What are some of the treatments for hemophilia? - ThatsAnswer.COM

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What are some of the treatments for hemophilia?

  • replace the clotting factor in the veins

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  • Answer: replace the clotting factor in the veins
  • Answer: Hemophilia is treated by replacing the missing clotting factors intravenously.
  • Answer: Prior to 1985, there were no laws enacted within the U.S. to screen blood. As a result, many haemophilia patients who received untested and unscreened clotting factor prior to 1992 were at an extreme risk for contracting HIV and hepatitis C via these blood products. It is estimated that more than 50% of the haemophilia population, over 10,000 people, contracted HIV from the tainted blood supply in the United States alone. The main symptom of hemophilia is bleeding. Mild cases may go unnoticed until later in life, when they occur during surgery or after trauma. In more severe cases, serious bleeding may occur without any cause. Internal bleeding may occur anywhere. Bleeding into joints is common.A small percentage of people with hemophilia may die from severe bleeding.http://www.nlm.nih.gov/medlineplus/ency/article/000537.htm
    http://en.wikipedia.org/wiki/Hemophilia#Blood_contamination_issues
  • Answer: The disease hemophilia results in a lack of functional clotting proteins, the chemicals that form a scab when a person sustains a cut. If the blood is not able to clot properly a person could suffer exsanguination (death due to blood loss) from a minor cut or injury.
  • Answer: Yes. People with hemophilia can have kids. Hemophilia in no way impacts the reproductive organs or process.
    If the person having children is a male with hemophilia, all of his daughters will have the trait on one of her X chromosomes. A male with hemophilia will not pass the trait on to his sons as he passes only a Y chromosome on to them and not his X.

    Depending on the actual genetics of the female with hemophilia (if she has a mutation on either a single X chromosome or both X chromosomes) she will either transfer the trait to either half of her children regardless of sex (in the case of a single X) or to all of her children (if both Xs have a mutation). More importantly a female with lower clotting factor levels due to hemophilia should be monitored closely as the trauma involved in the birthing process can be severe and as with any trauma to a hemophiliac, it can be more serious and prompt medical action.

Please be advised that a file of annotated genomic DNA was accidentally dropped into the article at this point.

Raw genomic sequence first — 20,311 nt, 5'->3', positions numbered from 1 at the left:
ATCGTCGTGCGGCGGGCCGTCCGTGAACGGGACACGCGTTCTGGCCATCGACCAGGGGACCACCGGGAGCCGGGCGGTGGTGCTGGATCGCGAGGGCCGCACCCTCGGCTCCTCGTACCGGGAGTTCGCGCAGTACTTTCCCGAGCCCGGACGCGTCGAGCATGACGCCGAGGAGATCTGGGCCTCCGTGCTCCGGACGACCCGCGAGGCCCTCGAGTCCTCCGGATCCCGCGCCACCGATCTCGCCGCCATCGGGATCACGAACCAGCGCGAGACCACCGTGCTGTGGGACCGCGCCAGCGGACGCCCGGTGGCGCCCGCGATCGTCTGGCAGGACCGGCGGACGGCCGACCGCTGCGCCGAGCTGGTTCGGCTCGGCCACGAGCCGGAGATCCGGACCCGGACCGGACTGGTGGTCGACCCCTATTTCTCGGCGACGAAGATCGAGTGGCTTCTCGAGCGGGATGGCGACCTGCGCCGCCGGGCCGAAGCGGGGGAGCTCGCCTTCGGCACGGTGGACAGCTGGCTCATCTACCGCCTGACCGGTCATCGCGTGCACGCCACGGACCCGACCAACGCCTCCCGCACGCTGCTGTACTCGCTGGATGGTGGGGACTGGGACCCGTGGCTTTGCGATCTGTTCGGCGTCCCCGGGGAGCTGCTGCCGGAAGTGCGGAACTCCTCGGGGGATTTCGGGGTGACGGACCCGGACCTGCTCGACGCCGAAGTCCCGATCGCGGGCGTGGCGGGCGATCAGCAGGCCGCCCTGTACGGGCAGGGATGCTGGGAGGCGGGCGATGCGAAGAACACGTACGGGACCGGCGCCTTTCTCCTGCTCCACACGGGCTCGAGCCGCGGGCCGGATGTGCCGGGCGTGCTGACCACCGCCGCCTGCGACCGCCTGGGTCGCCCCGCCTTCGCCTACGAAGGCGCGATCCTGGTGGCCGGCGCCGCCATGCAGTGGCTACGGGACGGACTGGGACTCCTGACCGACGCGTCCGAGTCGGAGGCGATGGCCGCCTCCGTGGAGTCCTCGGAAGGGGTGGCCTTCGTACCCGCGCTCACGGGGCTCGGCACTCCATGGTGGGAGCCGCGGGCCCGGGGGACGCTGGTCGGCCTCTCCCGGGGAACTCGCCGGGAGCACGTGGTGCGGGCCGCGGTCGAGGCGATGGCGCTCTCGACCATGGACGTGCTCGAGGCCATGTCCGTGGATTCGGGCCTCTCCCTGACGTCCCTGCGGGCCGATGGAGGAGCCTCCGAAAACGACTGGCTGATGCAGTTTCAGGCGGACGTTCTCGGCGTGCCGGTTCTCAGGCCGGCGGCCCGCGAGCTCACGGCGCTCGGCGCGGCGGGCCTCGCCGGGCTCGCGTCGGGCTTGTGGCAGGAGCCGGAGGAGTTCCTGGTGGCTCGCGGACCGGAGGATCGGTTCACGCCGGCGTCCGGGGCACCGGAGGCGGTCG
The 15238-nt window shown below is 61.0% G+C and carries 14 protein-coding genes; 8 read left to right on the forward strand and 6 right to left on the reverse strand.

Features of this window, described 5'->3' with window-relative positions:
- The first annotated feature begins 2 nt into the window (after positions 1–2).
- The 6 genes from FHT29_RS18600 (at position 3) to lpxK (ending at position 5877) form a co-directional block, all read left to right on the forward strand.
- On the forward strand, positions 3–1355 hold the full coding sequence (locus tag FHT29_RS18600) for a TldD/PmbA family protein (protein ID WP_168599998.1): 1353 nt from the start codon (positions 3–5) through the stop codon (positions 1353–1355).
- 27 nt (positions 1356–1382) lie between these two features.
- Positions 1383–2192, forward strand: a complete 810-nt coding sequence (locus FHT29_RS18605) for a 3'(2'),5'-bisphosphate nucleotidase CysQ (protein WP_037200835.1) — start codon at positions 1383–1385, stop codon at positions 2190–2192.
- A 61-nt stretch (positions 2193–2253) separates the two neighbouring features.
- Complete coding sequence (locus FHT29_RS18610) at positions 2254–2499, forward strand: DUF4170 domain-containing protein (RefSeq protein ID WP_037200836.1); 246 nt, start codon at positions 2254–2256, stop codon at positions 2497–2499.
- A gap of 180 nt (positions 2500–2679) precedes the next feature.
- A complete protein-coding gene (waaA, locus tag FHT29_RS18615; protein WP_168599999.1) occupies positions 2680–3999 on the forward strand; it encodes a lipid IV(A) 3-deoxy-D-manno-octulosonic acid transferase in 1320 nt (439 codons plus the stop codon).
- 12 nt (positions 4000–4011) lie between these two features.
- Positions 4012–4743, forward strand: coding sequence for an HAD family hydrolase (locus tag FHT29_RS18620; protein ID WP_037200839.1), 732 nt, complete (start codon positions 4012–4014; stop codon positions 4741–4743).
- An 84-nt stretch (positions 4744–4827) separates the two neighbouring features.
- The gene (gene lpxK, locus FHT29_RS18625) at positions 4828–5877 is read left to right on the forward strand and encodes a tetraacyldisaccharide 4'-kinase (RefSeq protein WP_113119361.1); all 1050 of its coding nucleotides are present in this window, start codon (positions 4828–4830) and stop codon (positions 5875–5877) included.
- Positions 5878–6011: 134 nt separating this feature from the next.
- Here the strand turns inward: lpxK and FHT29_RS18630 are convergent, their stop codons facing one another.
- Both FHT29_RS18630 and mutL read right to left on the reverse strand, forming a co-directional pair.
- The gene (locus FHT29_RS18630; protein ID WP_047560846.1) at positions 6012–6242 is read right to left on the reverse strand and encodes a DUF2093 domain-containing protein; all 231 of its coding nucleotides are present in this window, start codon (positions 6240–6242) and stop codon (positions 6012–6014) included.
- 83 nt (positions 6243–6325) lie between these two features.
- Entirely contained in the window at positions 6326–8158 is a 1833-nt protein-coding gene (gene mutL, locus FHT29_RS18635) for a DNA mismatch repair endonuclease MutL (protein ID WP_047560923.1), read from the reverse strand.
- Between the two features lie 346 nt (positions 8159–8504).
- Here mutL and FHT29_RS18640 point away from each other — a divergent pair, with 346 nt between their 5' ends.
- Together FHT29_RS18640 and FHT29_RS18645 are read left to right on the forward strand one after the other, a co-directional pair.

• Answer: You would have to be careful. You bleed very easily and a lot.
  • Answer: Hemophilia is a mutation of either of the genes that make factor VII or IX. Hemophilia A is a mutation of the F8 gene and Hemophilia B is the mutation of the F9 gene. Both of these mutations occur on the sex-linked X chromosome.
  • Answer: Hemophilia is a genetic disorder (you inherit it from your parents) where some proteins that cause your blood to clot do not work. This leads to increased bleeding. 
  • Answer: Yes - google "Recombinant Factor 8" (FVIII) or "Human Factor 8". Bayer, Baxter, CSL Behring, Grifols, Pfizer, and Octapharma sell Factor 8 products.
  • Answer: avoid contact sports, always wear hemophilia alert bracelet or tag
  • Answer: factor VIII deficienty
  • Answer: It is generally not a good idea to play most sports with hemophilia. Anything that can cause injury, including bruising, cuts, or scrapes, can be life threatening.
  • Answer: The gene for hemophilia is carried on the X chromosome. A male has one X and one Y. Since the trait is recessive it would be easier for a male to get a recssive allele, rather than a female get two recessive alleles.
  • Answer: Hemophilia is passed down from mother to son. It is extremely
    rare for a woman to have hemophilia. It is necessary, though, for
    a woman to be a carrier of the disorder for her son to acquire this
    disorder. Females have two X chromosomes whereas males only
    have one. When a boy is born, he takes one X chromosome from
    his mother and one Y chromosome from his father. Therefore, he
    can only get hemophilia through his mother.
    Example One:
    Mother(Carrier)+Father(Non-Affected)=50% chance of their son
    acquiring the disorder and 50% chance of their daughter being a
    carrier.
    Example Two:
    Mother(Non-Affected)+Father(Hemophiliac)=All sons will be
    non-affected and all daughters will be carriers.